Steve, you're right. I followed the manual on my first attempt to install DCS. As I mentioned, I had six loops, but decided to try the set up on the first loop I installed and make sure it worked before I proceeded with the others. My layout was around the room perimeter. On a 140' loop I had 16 sets of feeder wires (every 10th track joint) around the loop from the track with a center rail plastic insulating track joiner in between. Trying the 'star' or 'home run' wiring was daunting, getting wire from the other side of the room, around the perimeter to a terminal strip was a mess of wires. And I'd have five more to do like that. No way!! When I tried operating I had bad signal problems. I eventually put light bulbs at every wire feed at it made it worse!
I ripped it all out and tried running bus wires around the layout. My first mistake was connecting the ends of the bus wire together. The signal problem was no better. So I just went simple. I unconnected the ends of the bus wire, attached one end of the bus directly to the TIU output, connected the feeder wires to the bus and added one bulb to the other end of the bus. BOOM!! Perfect 10 signal all around the loop! That's all I did other than make sure the track was clean, PS 2 batteries fully charged and fresh remote batteries.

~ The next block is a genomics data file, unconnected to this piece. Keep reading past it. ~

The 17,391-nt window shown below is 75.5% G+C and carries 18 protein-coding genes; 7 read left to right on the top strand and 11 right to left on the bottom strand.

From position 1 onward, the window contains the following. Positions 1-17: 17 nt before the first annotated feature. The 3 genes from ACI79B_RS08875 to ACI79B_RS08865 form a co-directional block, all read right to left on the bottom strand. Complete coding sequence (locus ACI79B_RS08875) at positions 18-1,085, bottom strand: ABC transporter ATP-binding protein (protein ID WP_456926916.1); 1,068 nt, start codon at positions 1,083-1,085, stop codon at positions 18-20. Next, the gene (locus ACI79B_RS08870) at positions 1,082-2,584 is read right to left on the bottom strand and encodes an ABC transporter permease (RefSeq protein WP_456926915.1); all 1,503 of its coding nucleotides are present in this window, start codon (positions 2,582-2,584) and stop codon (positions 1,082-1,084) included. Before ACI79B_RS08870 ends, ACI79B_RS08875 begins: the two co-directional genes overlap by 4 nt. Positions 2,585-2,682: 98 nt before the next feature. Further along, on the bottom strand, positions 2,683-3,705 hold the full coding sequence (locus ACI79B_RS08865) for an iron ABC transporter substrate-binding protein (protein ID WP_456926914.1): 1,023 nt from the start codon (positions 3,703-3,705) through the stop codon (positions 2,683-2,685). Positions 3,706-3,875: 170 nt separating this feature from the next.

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What I found in testing was that DCS works well with a buss (as does DCC) IF you have only one feed per block, you don't join the buss ends into a loop and you use some type of terminator at the end of the buss to prevent the signal from bouncing back -- either a DCC Snubber/Deats Filter or a light bulb.
One thing I'm going to test when I build my new layout is what I call "anti-attenuation" wiring where the hot is at one end of the block and the common is at the other to compensate for the track resistance. It makes a difference in a DC operation and I'm curious if it will improve a digital signal.